U.S. Army Europe Public Affairs

 

WIESBADEN, Germany — Army emergency management offices are making it easier for service members, civilian and contractor employees, and family members across Europe to receive emergency warnings and notifications through its AtHoc mass-warning notification system.

 

You and your family members can receive real-time emergency messages through the USAG Bavaria’s AtHoc Mass Warning and Notification System. The system works through a client on your computer and can send crisis communication messages to your email, home phone, iOS and Android phones, as well as text messages.


 

Employees may be familiar with the system already, having been prompted to register for alerts while on their government work station.

 

Although it may be tempting to ignore the request, U.S. Army Europe force protection and emergency management personnel have been stressing the importance of AtHoc, and how it can protect you and your family.

 

“The goal of the program is to be able to (quickly) notify our population in the event of a life-safety event,” said Nestor Milan, a plans specialist with U.S. Army Garrison Wiesbaden’s Force Protection section.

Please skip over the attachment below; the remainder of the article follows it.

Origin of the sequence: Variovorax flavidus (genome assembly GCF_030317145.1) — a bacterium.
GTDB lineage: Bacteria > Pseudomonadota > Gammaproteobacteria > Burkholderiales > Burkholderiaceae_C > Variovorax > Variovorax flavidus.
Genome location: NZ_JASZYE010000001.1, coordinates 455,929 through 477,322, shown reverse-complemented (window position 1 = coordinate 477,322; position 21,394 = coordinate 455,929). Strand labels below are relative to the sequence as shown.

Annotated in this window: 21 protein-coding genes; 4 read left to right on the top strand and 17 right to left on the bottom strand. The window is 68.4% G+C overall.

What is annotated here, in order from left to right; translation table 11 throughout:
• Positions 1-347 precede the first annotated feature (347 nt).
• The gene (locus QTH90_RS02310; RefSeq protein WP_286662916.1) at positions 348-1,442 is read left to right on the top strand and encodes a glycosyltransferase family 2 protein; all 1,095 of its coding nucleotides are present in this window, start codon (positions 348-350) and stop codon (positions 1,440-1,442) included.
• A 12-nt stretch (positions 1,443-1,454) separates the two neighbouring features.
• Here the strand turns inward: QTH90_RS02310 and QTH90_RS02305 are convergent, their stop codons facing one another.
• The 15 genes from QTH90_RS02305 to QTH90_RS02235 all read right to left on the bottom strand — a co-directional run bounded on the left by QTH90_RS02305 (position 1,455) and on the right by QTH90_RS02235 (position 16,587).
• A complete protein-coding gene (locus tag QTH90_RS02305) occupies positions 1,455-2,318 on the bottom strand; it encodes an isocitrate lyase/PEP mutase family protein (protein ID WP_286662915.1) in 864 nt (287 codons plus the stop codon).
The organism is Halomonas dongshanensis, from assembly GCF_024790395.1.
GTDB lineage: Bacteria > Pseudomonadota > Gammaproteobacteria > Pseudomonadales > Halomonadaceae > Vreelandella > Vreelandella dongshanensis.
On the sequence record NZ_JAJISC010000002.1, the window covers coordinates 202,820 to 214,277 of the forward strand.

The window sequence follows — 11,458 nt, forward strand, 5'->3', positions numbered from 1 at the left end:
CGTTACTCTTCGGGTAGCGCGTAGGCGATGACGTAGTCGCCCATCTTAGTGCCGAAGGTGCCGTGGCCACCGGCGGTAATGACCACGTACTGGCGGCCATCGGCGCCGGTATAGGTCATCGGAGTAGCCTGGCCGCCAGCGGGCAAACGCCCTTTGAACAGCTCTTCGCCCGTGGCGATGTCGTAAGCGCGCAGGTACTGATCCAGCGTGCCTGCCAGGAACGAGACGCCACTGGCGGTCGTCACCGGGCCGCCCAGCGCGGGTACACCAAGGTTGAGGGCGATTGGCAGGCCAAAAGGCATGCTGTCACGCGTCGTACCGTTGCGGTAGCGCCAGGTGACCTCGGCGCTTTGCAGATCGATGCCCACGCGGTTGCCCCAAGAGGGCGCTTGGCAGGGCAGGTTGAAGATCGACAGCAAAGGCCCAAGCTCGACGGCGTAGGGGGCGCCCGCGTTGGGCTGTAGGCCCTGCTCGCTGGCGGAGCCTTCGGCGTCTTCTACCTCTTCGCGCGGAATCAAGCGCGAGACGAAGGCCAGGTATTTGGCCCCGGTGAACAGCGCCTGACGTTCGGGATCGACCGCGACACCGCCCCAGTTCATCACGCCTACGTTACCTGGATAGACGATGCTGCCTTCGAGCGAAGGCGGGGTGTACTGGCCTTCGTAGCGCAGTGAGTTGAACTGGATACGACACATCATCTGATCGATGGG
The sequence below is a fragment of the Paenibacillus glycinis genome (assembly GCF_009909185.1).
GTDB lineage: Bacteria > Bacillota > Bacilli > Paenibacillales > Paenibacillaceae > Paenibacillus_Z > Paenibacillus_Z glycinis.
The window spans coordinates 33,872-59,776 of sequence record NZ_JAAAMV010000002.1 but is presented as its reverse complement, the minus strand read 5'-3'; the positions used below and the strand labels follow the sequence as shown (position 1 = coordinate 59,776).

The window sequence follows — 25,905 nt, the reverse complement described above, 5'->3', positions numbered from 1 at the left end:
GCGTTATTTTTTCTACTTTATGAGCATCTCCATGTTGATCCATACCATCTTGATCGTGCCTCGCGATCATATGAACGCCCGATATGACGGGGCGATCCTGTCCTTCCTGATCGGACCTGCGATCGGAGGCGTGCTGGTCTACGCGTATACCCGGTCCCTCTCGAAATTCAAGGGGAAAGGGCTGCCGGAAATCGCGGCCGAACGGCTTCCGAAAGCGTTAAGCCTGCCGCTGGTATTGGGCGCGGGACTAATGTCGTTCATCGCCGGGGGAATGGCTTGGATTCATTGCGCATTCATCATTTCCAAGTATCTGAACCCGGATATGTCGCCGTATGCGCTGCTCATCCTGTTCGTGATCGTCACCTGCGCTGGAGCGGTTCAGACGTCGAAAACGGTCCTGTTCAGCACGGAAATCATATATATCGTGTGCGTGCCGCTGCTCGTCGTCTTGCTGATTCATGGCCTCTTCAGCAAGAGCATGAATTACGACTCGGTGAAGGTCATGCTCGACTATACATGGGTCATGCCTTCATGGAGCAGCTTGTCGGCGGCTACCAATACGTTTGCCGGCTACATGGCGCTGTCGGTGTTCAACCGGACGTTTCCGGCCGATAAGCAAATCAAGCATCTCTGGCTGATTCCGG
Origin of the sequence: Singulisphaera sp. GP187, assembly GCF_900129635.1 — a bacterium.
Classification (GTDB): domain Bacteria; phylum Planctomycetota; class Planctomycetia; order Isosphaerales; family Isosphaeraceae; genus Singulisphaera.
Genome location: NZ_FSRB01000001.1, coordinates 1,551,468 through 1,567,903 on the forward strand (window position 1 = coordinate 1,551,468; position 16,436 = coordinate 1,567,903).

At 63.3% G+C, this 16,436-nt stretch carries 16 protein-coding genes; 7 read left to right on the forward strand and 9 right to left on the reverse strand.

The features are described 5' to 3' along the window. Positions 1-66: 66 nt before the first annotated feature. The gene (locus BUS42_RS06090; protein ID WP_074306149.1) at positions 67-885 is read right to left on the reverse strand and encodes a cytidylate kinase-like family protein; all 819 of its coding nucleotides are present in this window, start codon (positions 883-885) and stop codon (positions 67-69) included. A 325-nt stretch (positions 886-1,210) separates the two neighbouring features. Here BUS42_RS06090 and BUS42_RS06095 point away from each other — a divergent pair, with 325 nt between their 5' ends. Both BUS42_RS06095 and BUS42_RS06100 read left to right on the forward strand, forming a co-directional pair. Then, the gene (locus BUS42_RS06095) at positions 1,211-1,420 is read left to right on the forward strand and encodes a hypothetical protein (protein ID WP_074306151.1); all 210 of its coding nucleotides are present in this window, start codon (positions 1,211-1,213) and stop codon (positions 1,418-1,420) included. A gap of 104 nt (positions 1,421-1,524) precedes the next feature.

Additionally, he explained the system is also able to assist with recalls and accountability for commanders and senior leaders.

 

Milan emphasized that personnel who register their family members should make sure each family member understands what actions to take if they receive a notification, and should know who to contact or what websites to visit in case of an emergency.

 

AtHoc alerts users multiple ways through computers pop-ups, voice calls to landline and mobile phones, emails and text messages. AtHoc is able to provide service members and their families instant information from local and theater leadership.

 

The system is simple. Common Access Card holders are able to register from their government computer systems, and then follow onscreen instructions to register work and personal phone numbers and email addresses to receive emergency notifications.

 

AtHoc relies on the information provided during the online registration process. Keeping AtHoc updated with accurate and current contact information is critical for the success of the program, and is a responsibility of each individual registrant.

 

The system is now available in all seven of the Army’s enduring communities across Europe. Users should register according to their nearest garrison to ensure they receive both theater-wide and local emergency alerts.

 

Users who have not yet registered or are unsure of how to do so should contact their local emergency management office.

 

“It is the smart thing to do,” said Barry Bunch, U.S. Army Europe’s chief of emergency management. “This is to protect you and your families. It is not about the inconvenience. It is about protection, security and safety.”